Comic Review: Marvel’s What If? (2018 Minieries)

Published: October 3rd, 2018 – October 31st, 2018
Written by: various
Art by: various

Marvel Comics, 136 Pages

Review:

Marvel has had several different runs with their What If? title. I have always been a fan of it, as it gives us new and different takes on Marvel characters. Usually, they show what happens if characters made different choices or if a major event had a different outcome. I couldn’t read enough of these when I was a kid and in a lot of ways, when I first came into comics, it was What If? that pinpointed the moments throughout Marvel history that were the most pivotal.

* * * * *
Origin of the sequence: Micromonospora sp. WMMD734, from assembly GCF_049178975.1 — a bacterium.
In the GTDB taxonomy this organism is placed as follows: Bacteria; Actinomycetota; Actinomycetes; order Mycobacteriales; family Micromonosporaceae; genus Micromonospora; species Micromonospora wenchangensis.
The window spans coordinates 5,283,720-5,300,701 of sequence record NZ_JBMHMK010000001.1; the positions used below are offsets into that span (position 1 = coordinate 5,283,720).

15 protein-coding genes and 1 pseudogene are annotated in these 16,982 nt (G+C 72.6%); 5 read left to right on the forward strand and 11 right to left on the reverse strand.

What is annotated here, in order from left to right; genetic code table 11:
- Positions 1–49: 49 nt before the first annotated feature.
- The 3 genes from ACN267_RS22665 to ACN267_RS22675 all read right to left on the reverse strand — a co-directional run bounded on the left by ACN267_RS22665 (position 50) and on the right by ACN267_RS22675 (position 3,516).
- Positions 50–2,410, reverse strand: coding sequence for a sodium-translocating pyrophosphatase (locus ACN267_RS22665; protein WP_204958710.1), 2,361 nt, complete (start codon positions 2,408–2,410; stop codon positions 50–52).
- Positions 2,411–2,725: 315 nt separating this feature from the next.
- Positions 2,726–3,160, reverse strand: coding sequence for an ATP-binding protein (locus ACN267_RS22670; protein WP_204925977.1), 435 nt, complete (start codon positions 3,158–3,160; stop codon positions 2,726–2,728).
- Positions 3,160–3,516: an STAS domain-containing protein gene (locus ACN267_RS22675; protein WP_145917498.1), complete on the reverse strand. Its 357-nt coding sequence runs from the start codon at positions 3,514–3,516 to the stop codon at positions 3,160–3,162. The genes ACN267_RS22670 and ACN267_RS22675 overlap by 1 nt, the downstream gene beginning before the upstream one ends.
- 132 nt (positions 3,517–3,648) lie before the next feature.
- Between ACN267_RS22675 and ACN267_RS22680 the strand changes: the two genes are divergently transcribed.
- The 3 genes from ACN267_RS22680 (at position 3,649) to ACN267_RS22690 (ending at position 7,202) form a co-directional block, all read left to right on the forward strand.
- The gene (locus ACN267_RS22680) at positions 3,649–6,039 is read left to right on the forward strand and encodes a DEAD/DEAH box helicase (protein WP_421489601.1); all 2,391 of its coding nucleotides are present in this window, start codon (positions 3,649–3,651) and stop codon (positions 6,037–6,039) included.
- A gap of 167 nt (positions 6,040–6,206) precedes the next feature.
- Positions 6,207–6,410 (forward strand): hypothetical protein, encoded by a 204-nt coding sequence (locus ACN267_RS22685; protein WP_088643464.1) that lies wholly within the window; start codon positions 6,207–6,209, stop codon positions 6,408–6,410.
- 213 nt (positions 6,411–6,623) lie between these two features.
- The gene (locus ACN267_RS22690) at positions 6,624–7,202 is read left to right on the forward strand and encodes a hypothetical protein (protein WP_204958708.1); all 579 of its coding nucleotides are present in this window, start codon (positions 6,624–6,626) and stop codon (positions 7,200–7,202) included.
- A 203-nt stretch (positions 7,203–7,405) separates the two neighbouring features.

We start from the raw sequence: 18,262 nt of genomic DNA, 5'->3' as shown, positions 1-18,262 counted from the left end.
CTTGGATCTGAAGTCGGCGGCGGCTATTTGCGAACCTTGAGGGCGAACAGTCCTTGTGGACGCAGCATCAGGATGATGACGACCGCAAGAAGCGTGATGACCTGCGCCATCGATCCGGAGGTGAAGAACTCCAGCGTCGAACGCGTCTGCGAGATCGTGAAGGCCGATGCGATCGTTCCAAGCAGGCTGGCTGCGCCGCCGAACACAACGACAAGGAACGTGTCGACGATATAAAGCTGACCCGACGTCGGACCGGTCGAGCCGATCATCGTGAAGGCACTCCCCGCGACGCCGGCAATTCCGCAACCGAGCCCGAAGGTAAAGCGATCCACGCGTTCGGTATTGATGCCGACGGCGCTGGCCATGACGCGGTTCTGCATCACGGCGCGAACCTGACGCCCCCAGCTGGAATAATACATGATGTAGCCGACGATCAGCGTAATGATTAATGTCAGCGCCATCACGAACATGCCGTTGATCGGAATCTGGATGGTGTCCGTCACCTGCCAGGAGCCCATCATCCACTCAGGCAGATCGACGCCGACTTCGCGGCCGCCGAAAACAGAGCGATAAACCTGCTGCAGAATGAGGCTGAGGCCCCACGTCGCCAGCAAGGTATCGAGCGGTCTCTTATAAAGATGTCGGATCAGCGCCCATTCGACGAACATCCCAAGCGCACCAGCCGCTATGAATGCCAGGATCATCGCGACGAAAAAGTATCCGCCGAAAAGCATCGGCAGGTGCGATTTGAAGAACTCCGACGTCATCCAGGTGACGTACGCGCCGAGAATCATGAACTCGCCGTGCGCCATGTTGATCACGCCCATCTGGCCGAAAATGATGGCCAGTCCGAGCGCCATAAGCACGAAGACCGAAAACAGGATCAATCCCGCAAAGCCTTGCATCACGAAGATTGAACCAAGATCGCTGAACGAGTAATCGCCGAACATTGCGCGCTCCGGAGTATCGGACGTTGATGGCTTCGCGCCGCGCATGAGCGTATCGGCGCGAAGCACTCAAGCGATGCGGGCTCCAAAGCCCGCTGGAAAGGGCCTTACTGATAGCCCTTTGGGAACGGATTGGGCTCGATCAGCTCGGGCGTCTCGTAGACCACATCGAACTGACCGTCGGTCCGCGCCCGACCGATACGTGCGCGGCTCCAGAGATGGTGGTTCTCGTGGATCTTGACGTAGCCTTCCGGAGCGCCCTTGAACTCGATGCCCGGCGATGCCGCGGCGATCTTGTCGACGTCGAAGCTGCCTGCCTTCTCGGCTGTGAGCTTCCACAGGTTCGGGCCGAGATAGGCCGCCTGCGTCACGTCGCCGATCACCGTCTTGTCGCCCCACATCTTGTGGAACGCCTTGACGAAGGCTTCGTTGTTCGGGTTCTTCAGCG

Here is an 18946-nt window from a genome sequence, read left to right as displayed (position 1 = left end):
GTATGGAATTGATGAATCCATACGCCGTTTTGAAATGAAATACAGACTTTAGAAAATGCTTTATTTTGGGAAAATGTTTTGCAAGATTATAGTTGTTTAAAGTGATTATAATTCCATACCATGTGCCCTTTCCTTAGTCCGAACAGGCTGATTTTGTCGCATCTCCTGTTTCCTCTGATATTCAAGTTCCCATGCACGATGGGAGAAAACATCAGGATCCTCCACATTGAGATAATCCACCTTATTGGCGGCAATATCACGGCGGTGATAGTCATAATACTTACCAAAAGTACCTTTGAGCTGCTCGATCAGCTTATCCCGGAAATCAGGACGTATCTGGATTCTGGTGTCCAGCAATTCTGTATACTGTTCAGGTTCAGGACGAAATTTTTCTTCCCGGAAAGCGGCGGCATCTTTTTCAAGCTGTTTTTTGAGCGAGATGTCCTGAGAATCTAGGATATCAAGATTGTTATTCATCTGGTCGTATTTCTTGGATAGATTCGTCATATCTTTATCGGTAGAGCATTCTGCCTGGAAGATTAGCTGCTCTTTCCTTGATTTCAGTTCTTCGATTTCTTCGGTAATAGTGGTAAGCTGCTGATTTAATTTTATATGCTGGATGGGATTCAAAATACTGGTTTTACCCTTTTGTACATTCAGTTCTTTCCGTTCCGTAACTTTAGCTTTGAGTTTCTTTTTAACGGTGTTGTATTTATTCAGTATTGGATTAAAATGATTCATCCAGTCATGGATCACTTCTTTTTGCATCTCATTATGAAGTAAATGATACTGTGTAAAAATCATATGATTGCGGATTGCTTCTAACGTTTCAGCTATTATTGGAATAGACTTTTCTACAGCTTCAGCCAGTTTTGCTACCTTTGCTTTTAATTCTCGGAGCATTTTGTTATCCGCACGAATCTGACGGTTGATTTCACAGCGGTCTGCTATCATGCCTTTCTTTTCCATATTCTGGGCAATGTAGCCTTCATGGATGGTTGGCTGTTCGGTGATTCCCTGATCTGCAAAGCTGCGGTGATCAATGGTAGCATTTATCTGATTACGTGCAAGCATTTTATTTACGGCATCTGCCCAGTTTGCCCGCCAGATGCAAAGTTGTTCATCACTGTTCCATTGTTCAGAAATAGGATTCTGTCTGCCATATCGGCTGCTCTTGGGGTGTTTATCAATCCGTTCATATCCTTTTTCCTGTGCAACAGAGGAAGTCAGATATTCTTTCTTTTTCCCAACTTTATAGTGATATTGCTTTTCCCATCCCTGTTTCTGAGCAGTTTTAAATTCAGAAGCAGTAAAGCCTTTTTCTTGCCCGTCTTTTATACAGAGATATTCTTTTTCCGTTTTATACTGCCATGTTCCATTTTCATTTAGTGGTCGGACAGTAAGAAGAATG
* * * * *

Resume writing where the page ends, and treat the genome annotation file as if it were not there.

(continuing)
This 2018 miniseries was only six issues and all of them were unfortunately released over just five weeks. I wish they would make this an ongoing series again or at least spread them out more.

Like the X-Men: Black miniseries, which also came out weekly over October, this had different creative teams with each issue and it showed.

The six stories in this series were What If Flash Thompson Became Spider-Man?What If X-Men? (not a clearly defined title), What If Peter Parker Became the Punisher?What If Marvel Comics Went Metal with Ghost Rider?, What if Thor Was Raised by Frost Giants? and What If Magik Became Sorcerer Supreme?

Out of the six titles, the only ones I really enjoyed were the Magik and Punisher ones. Thor and Flash Thompson were okay but the X-Men one was a mess and the Ghost Rider one was one of the worst comics I’ve read in several years. I mean, it was beyond atrocious and getting through it was a hell of a chore.

Marvel could rectify their problems with this series, if they don’t rush them next time. If this was a regular monthly series like it was at its peak, the stories would probably have more time devoted to them.